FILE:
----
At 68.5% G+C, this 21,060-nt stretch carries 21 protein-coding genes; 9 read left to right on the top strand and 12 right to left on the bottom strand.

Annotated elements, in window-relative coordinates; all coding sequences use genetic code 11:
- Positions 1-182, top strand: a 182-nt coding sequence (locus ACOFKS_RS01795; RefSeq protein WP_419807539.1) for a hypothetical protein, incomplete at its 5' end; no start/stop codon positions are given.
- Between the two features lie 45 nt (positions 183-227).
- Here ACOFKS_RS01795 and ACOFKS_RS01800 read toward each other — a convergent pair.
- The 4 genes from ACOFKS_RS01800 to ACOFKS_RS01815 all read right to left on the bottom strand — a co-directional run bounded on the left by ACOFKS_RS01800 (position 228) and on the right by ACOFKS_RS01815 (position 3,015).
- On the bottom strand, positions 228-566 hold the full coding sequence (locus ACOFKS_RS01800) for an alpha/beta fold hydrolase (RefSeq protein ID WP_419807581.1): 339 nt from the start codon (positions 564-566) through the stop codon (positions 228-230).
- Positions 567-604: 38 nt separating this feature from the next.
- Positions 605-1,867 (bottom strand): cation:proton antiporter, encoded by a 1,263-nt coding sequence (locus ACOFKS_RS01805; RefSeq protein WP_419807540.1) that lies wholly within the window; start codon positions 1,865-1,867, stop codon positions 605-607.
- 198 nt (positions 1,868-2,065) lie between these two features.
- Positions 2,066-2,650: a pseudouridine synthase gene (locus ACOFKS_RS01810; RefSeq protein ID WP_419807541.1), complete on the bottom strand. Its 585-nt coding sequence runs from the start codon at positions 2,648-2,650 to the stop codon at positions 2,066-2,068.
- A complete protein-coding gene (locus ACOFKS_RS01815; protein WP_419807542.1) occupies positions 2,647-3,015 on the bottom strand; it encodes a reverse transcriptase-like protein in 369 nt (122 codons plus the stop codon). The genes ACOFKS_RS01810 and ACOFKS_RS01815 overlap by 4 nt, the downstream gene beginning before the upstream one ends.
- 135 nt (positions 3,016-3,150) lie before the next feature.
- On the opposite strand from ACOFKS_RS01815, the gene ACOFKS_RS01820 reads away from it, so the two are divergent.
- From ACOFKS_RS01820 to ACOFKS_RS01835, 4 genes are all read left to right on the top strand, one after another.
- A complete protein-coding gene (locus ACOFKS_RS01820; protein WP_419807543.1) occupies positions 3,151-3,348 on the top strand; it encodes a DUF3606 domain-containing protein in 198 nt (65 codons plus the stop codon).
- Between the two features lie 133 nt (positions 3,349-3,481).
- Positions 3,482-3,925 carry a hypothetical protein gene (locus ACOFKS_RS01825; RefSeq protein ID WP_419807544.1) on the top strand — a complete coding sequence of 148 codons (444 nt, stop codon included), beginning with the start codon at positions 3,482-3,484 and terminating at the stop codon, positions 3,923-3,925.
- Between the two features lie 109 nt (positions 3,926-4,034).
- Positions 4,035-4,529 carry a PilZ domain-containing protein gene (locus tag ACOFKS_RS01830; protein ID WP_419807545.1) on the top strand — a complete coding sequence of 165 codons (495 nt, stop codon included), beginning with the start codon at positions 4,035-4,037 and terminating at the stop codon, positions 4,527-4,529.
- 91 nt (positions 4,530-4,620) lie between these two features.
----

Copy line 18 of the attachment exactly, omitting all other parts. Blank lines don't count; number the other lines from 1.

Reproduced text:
- Positions 3,482-3,925 carry a hypothetical protein gene (locus ACOFKS_RS01825; RefSeq protein ID WP_419807544.1) on the top strand — a complete coding sequence of 148 codons (444 nt, stop codon included), beginning with the start codon at positions 3,482-3,484 and terminating at the stop codon, positions 3,923-3,925.